As much as possible, you want to eliminate last minute things before a worship service. This requires planning ahead, effective rehearsals and good communication systems.
But here’s a list of ten practical things worship leaders and teams should do before each service. Most often, this happens naturally.
Listen To Stories
As the team arrives in the morning, it’s good to listen to stories. How was the trip? What have you been up to? I saw something on your social media – what was that all about? It’s good to be an audience for one another as you connect, usually you’re some of the first ones at church for the service.
Double Check Details
Equipment may have worked well the other night, but it’s good to double check the plug in’s, batteries, and other little things. It’s better to get in the habit of checking before everything gets moving fast.
A worship team should always pray before worship. Intercede on behalf of the church and congregation. Pray for the pastor, for those coming and for the message. Pray for the team, for needs, and for God to take our little and make it much.
Sundays are game days for the worship team. We don’t have to do this – we get to! Be thankful for Sundays. Enjoy it. If there is an issue that needs to be addressed, it should probably wait until Monday (or at least after worship on Sunday). Your attitude for today should be thanksgiving to God!
Make a habit of talking through transitions – when to come up, when to sit down, who is praying or reading between songs, etc. We often have to rehearse the flow on communion Sunday – who is coming up when and where. Transitions make or break the flow. READ: 14 Thoughts for transitioning songs in worship
Don’t Noodle On Instruments
We typically try to stop rehearsal and sound check thirty minutes before worship, for sure by twenty til. You don’t want to be messing around on instruments, trying to learn a part or just be noodling while people arrive for the worship service. This is especially a good point to teach younger students who join your team for various Sundays. You don’t want the first thing people hear to be random banging and amp configuring.
Mingle With People
Instead of being on stage or backstage, try having the worship team out and about, milling around. Depending on the context of your ministry and facility set up, this can be a great time of connection. When there is a relationship with the congregation and team members, the connection and response in worship is stronger. Get some coffee and shake hands, don’t just stand in a circle with others from the band.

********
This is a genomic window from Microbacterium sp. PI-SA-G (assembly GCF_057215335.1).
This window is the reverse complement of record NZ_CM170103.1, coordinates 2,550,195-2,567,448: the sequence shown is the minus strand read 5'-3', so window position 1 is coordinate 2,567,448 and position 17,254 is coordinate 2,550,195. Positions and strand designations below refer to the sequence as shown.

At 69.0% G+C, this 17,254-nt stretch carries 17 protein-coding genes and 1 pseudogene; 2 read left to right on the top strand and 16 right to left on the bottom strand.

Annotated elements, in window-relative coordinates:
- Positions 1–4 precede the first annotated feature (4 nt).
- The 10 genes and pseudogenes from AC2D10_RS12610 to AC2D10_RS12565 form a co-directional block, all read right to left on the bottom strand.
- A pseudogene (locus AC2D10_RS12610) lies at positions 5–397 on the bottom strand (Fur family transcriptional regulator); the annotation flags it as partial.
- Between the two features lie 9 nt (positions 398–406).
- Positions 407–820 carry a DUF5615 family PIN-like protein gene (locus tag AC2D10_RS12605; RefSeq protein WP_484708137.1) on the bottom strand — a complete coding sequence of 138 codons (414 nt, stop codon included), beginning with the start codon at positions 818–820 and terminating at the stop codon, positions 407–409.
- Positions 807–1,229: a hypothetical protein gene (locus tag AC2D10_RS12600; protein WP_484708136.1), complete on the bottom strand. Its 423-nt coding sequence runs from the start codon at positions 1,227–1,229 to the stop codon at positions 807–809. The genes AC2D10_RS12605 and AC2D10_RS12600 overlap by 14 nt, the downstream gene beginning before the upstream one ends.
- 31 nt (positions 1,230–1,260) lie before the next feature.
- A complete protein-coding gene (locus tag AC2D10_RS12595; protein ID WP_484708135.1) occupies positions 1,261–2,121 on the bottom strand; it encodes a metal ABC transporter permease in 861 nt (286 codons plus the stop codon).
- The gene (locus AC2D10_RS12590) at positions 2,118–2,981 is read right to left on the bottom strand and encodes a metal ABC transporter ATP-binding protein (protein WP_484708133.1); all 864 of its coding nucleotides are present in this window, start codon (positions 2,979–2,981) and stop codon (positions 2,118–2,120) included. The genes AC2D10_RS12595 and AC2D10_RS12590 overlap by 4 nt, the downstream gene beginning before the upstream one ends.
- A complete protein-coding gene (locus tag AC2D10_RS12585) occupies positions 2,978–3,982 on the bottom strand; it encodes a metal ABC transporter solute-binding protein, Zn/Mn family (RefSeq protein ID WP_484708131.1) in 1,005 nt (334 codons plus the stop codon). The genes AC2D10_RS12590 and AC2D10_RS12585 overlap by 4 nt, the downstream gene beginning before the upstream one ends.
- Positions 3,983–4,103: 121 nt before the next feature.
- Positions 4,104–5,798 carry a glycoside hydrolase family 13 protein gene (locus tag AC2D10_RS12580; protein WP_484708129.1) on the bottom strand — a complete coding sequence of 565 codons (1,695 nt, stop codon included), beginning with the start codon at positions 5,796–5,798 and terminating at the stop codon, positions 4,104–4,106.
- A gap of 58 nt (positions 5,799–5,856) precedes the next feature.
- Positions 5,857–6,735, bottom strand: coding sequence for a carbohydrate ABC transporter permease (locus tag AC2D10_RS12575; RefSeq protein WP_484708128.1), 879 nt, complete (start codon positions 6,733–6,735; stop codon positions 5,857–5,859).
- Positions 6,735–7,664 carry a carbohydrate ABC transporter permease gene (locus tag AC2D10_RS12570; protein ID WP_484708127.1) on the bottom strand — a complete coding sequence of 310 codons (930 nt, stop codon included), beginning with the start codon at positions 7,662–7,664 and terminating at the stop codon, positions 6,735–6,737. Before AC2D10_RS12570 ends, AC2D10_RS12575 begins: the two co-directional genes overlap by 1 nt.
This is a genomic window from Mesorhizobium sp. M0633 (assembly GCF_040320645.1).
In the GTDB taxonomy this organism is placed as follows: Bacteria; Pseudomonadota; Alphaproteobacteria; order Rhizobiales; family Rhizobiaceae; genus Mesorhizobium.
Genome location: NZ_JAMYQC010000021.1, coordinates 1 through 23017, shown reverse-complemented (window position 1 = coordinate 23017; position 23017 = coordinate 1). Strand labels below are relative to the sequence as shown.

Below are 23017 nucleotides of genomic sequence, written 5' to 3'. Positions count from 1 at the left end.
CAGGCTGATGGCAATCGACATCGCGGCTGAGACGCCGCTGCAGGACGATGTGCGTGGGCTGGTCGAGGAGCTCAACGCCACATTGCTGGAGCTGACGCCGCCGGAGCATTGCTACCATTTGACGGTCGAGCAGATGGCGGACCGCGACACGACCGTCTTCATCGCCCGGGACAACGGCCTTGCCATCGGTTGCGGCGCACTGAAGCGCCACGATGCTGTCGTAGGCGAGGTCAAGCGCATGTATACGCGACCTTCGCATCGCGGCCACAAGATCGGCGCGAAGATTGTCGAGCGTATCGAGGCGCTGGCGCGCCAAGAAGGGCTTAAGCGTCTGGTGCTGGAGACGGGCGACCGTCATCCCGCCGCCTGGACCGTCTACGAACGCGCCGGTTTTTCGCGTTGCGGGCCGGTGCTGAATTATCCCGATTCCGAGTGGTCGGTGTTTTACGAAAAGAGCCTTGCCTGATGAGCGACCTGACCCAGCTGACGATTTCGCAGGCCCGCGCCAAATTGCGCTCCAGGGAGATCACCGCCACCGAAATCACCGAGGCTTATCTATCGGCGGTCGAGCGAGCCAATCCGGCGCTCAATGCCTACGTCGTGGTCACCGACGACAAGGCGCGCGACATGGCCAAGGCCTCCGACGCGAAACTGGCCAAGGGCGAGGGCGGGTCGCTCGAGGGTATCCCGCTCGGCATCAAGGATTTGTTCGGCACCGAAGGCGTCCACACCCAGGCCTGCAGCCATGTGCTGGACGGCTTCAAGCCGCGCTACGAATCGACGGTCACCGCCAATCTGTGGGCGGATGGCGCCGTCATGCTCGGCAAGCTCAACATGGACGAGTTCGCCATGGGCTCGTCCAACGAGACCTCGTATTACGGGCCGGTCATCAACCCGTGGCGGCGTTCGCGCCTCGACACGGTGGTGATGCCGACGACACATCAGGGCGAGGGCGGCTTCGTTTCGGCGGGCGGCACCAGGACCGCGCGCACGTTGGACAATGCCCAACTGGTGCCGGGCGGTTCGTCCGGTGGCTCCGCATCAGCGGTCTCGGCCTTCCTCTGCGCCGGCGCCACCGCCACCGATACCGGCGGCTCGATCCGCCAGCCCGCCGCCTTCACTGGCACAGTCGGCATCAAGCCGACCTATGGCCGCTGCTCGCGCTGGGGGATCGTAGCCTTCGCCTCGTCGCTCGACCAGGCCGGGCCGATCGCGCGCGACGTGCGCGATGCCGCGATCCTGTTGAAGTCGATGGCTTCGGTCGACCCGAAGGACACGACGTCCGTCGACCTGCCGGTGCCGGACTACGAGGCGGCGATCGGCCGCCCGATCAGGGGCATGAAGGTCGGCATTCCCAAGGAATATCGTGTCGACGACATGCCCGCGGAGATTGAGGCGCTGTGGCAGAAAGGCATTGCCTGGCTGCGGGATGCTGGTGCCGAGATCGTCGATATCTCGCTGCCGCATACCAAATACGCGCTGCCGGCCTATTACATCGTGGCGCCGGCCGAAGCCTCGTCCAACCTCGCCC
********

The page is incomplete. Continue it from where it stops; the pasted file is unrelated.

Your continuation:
Greet Your Family
Again, this depends on the morning schedule, but worship leaders should be sure to greet their family as they come in. Typically, worship band member families come to church in two different vehicles. It’s good to connect before the whole thing begins. If you see your spouse or kids, go over and hug them before worship. Three “Greetings” Worship Leaders Should Make on Sunday Mornings.
Visit Tech Team
Maybe not every person in the band needs to do this, but they could if they want. The sound and video tech teams are part of the worship team. It’s good, especially when the tech team is enclosed or on another level in the sanctuary, for them to hear from people. Worship leaders and teams should make a round to thank them for their ministry and see if they need anything before the service. Also, check in to see what they thought about this or that during rehearsal. Any suggestions?
Don’t let the rushed attitude of those coming into worship determine your attitude. Worship leader and teams should smile, be engaged and help build a friendly atmosphere. Welcome people warmly through your attitude. Be grateful for the church, for the ministry and for your opportunity to serve.
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